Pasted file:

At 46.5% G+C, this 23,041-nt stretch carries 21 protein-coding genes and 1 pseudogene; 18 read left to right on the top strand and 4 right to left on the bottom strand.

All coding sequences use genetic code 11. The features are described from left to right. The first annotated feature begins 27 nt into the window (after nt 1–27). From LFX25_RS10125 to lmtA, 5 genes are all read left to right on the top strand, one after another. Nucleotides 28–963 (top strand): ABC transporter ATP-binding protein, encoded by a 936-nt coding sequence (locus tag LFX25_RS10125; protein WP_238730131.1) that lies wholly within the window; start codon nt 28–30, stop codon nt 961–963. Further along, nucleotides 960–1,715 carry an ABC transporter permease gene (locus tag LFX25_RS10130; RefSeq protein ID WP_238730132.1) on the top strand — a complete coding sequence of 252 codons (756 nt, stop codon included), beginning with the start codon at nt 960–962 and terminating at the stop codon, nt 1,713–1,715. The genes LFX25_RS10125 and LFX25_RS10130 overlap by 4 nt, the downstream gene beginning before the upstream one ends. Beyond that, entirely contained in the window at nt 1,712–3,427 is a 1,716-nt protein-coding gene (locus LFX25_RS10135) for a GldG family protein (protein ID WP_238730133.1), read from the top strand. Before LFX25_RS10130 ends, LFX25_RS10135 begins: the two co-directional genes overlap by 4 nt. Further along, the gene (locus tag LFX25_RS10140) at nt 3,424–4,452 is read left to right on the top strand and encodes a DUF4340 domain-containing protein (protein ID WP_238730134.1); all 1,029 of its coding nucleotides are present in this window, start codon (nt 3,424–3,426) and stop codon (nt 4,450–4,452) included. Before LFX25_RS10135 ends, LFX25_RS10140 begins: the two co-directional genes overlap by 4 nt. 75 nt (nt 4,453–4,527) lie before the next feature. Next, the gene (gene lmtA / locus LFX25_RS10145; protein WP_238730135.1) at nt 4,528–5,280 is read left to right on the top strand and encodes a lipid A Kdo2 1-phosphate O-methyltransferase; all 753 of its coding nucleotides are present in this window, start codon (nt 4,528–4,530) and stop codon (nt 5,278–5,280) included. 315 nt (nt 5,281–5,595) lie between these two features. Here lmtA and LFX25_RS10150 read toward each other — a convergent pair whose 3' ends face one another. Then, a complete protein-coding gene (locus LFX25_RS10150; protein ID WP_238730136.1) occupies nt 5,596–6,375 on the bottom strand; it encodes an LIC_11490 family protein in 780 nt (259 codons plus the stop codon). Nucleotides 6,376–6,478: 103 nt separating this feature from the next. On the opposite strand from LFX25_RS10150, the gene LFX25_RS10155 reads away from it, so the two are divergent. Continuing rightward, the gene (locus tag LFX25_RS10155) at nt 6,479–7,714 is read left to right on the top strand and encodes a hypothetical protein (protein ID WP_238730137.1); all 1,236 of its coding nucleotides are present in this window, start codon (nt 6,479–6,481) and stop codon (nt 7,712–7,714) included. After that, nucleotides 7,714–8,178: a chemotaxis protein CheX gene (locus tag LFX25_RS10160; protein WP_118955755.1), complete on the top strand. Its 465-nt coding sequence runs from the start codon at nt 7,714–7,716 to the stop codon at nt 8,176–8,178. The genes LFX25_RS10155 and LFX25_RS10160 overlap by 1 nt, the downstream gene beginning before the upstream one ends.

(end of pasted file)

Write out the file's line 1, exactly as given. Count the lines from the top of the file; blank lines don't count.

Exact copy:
At 46.5% G+C, this 23,041-nt stretch carries 21 protein-coding genes and 1 pseudogene; 18 read left to right on the top strand and 4 right to left on the bottom strand.